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  5. Tusi's Three Philosophical Questions ( Appendix: Arabic Text).Pirooz Fatoorchi - 2014 - International Journal of Shi'i Studies 9 (2):13-14.
    This the original Arabic text of three philosophical questions raised by Tusi (1201–1274) in his letter to Khusrawshahi (1184-1254). These critical questions are related to three main fields of philosophy: Philosophy of Nature, Philosophical Psychology (or Philosophy of the Soul) and Philosophical Theology which is traditionally subsumed as one of the proper subtopics of Metaphysics. Although Tusi did not receive any recorded response from Khusrawshahi, his short letter attracted considerable scholarly attention and received some remarkable responses, in later Islamic philosophy (...)
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  6.  32
    Tusi's Three Philosophical Questions.Pirooz Fatoorchi - 2014 - International Journal of Shi'i Studies 9 (2):5-12.
    This is a translation of three philosophical questions raised by Tusi (1201–1274) in his letter to Khusrawshahi (1184-1254). These critical questions are related to three main fields of philosophy: Philosophy of Nature, Philosophical Psychology (or Philosophy of the Soul) and Philosophical Theology which is traditionally subsumed as one of the proper subtopics of Metaphysics. Although Tusi did not receive any recorded response from Khusrawshahi, his short letter attracted considerable scholarly attention and received some remarkable responses, in later Islamic philosophy and (...)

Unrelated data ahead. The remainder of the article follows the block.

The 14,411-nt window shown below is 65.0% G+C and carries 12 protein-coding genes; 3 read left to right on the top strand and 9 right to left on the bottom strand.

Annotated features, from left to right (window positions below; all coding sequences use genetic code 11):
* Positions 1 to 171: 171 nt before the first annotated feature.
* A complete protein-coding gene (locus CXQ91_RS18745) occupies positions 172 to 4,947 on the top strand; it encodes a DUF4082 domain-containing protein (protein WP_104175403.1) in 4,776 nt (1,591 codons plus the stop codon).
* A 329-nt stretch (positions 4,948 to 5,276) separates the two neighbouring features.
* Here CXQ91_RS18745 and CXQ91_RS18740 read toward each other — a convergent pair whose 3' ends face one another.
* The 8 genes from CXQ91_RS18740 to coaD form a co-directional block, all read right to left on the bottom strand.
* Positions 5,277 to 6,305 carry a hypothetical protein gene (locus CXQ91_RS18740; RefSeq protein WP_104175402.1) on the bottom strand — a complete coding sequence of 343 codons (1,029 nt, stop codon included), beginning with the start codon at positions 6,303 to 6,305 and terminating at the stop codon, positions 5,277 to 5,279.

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  7.  87
    Avicenna on the Human Self‐Consciousness.Pirooz Fatoorchi - 2008 - In Mehmet Mazak & Nevzat Ozkaya (eds.), International Ibn Sina Symposium Papers (vol.2). FSF Printing House.
    In recent years, philosophers have shown a rapidly increasing interest in the problem of consciousness and it is arguably the central issue in current interdisciplinary discussions about the mind. Any convincing theory of consciousness has to account for the perplexing aspects of human self-consciousness. This paper deals with Ibn Sina’s view on the human self-consciousness with special reference to his well-known “Flying Man” thought experiment. In a brief comparative discussion, we will consider some of the parallels between Ibn Sina’s account (...)
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  8.  3
    Soul‐Switching and the Immateriality of Human Nature: On an Argument Reported by Razi.Pirooz Fatoorchi - 2021 - Theoria 87 (5):1067-1082.
    This article deals with an argument reported by Razi (d. 1210) that attempted to undermine the immaterialist position about human nature. After some introductory remarks and explanation of the conceptual background, the article analyses the structure of the argument, with special attention to the idea of soul-switching.’ Some comparisons are made between the argument reported by Razi and a number of arguments from modern and contemporary eras of philosophy. One section is devoted to the critique of the argument and its (...)